Given a set \Omega, and a set of subsets \mathcal{A}, we say that \mathcal{A} is an algebra if \Omega \in \mathcal{A} and is closed under unions and complementation. A \sigma-algebra adds to that the requirement that it also be closed under countable unions. The pair (\Omega, \mathcal{A}) is called a measureable space.

Let \mathcal{A}_1, \mathcal{A}_2 be \sigma-algebras of \Omega. Are the following systems of sets \sigma-algebras?

\displaystyle  \mathcal{A}_1 \cap \mathcal{A}_2 = \{ A : A \in \mathcal{A}_1 \text{ and } A \in \mathcal{A}_2 \} \\ \mathcal{A}_1 \cup \mathcal{A}_2 = \{ A : A \in \mathcal{A}_1 \text{ or } A \in \mathcal{A}_2 \}

The intersection of \sigma-algebras is also a \sigma-algebra because \Omega \in \mathcal{A}_1 \cap \mathcal{A}_2, and A_1 \cup A_2 \cup \dots \in in the intersection is contained in both \mathcal{A}_1 and \mathcal{A}_2.

However, the union of \sigma-algebras is not always a \sigma-algebra. For instance, let \mathcal{A} = \{ A, \bar{A}, \emptyset, \Omega_1 \}, \mathcal{B} = \{ B, \bar{B}, \emptyset, \Omega_2 \}, then their union does not contain A \cup B.

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Probability Foundations – Problem (39/365)

Let \mu be a finite measure on algebra \mathcal{A}, A_n \in \mathcal{A} for n = 1,2,\dots and A = \lim_n A_n (i.e. A=\overline{\lim}A_{n}=\underline{\lim}A_{n}). Show that \mu(A) = \lim_n \mu(A_n.

\displaystyle  \overline{\lim}A_{n} = \cap_{n=1}^{\infty}\cup_{k=n}^{\infty}A_{k} \\ = \left(\cup_{k=1}^{\infty}A_{k}\right)\cap\left(\cup_{k=2}^{\infty}A_{k}\right)\cap\dots \\ = \left(\cup_{k=2}^{\infty}A_{k}\right)\cap\dots \\ = \lim_{n}\left(\cup_{k=n}^{\infty}A_{k}\right) \\ \underline{\lim}A_{n} =	\cup_{n=1}^{\infty}\cap_{k=n}^{\infty}A_{k} \\ = \left(\cap_{k=1}^{\infty}A_{k}\right)\cup\left(\cap_{k=2}^{\infty}A_{k}\right)\cup\dots \\ = \left(\cap_{k=2}^{\infty}A_{k}\right)\cup\dots \\ = \lim_{n}\left(\cap_{k=n}^{\infty}A_{k}\right)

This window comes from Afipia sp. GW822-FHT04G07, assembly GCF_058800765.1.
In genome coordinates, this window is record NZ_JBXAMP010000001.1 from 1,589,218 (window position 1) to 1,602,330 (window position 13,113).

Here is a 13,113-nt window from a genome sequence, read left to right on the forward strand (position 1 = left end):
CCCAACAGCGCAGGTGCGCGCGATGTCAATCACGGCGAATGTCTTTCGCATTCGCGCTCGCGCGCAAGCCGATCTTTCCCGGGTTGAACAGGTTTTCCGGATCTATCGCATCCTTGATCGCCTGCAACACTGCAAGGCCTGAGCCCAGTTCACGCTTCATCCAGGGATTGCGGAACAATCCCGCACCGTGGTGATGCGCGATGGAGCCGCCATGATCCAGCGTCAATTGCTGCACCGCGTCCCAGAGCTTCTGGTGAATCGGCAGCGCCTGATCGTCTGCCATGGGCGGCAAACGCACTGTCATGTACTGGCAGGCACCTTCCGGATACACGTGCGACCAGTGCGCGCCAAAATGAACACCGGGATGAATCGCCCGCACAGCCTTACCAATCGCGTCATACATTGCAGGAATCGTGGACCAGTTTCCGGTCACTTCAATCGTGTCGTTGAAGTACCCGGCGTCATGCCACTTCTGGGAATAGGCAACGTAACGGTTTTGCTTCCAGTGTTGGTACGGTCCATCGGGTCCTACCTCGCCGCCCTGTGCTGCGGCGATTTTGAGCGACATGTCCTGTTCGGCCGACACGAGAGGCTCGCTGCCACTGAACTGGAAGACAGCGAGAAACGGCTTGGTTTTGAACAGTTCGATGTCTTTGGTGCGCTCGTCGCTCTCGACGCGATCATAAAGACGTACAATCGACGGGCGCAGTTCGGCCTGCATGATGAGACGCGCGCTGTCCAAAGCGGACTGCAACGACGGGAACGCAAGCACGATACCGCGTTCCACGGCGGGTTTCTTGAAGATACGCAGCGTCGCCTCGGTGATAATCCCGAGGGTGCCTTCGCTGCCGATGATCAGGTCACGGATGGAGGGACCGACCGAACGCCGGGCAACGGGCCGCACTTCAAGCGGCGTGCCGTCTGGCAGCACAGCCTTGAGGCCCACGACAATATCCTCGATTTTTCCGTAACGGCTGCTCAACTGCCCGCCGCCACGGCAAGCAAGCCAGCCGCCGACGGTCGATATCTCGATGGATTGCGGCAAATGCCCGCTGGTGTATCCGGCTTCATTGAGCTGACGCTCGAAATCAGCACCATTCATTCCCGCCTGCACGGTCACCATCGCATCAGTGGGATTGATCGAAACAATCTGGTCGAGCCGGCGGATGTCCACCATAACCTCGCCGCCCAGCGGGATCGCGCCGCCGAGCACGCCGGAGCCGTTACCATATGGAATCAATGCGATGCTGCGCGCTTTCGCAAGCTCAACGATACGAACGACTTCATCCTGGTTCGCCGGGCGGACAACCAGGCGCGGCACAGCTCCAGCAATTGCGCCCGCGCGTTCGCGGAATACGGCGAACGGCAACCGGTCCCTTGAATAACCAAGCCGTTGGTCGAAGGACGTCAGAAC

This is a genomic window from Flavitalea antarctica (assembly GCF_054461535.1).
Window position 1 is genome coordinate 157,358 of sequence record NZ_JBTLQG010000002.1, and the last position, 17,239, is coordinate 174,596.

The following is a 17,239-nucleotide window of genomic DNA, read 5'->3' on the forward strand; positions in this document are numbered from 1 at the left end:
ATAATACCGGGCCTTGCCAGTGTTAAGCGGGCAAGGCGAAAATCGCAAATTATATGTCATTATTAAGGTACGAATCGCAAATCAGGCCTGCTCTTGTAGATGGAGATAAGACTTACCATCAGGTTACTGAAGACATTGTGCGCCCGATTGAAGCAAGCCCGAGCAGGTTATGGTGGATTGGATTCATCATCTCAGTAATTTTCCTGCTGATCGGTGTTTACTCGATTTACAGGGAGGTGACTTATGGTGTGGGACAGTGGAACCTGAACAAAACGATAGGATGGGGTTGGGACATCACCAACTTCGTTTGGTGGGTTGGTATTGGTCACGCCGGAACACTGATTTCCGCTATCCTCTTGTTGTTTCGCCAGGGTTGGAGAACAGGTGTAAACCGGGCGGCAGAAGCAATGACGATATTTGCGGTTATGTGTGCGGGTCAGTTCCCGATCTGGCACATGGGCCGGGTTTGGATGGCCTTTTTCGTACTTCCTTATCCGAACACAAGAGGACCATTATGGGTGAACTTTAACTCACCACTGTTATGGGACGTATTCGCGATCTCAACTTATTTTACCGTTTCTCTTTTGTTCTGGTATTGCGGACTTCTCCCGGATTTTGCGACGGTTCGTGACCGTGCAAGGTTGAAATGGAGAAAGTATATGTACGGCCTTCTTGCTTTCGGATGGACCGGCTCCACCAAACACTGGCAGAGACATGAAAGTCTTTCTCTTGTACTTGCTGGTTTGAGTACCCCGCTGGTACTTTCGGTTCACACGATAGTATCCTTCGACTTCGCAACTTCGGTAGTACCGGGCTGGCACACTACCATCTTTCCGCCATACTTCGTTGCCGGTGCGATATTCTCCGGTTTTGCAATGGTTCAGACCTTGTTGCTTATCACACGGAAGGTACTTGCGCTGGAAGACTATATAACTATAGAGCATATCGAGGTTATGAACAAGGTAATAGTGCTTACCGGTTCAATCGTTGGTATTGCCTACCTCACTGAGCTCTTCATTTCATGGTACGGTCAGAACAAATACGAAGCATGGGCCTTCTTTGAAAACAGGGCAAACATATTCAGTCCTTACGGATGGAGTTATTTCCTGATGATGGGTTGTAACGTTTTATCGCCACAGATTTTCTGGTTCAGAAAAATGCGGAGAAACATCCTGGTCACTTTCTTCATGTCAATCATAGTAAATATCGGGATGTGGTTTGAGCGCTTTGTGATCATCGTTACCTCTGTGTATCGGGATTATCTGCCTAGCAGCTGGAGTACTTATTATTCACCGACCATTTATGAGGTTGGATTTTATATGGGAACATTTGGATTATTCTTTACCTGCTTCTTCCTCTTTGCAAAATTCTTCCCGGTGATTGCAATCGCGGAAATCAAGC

Since A=\overline{\lim}A_{n}=\underline{\lim}A_{n},

\displaystyle  \lim_{n}\left(\cup_{k=n}^{\infty}A_{k}\right) =	\lim_{n}\left(\cap_{k=n}^{\infty}A_{k}\right) \\ \text{implies limit is } \lim_n A_n \text{ because the union and intersection have to agree}\\ \text{so } \mu(A) = \lim_n \mu(A_n)

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Probability Foundations – Problem (38/365)

Let \mu be a finitely additive measure on an algebra \mathcal{A}, and let A_1, A_2, \dots \in \mathcal{A} be pairwise disjoint and satisfy A = \cup_{i=1}^\infty A_i \in \mathcal{A}. Then show that \mu(A) \ge \sum_{i=1}^\infty \mu(A_i).

\displaystyle  \text{Since } A \in \mathcal{A}, A - A_1 \in \mathcal{A} \text{, and } A - \cup_{i=1}^k A_i \in \mathcal{A} \\ \text{Let } B_i = \cup_{k=i}^\infty A_k \\ \sum_{i=1}^\infty \mu(A_i) \\ = \sum_{i=1}^\infty \mu(B_i - B_{i+1}) \\ = \sum_{i=1}^\infty \mu(B_i) - \mu(B_{i+1}) \\ = \mu(B_1) - \mu(B_2) + \mu(B_2) - \mu(B_3) + \mu(B_4) - \mu(B_5) + \dots \\ = \mu(B_1) - \lim_n B_n \\ = \mu(A) - \lim_n B_n \\ \le \mu(A)

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Probability Foundations – Problem (37/365)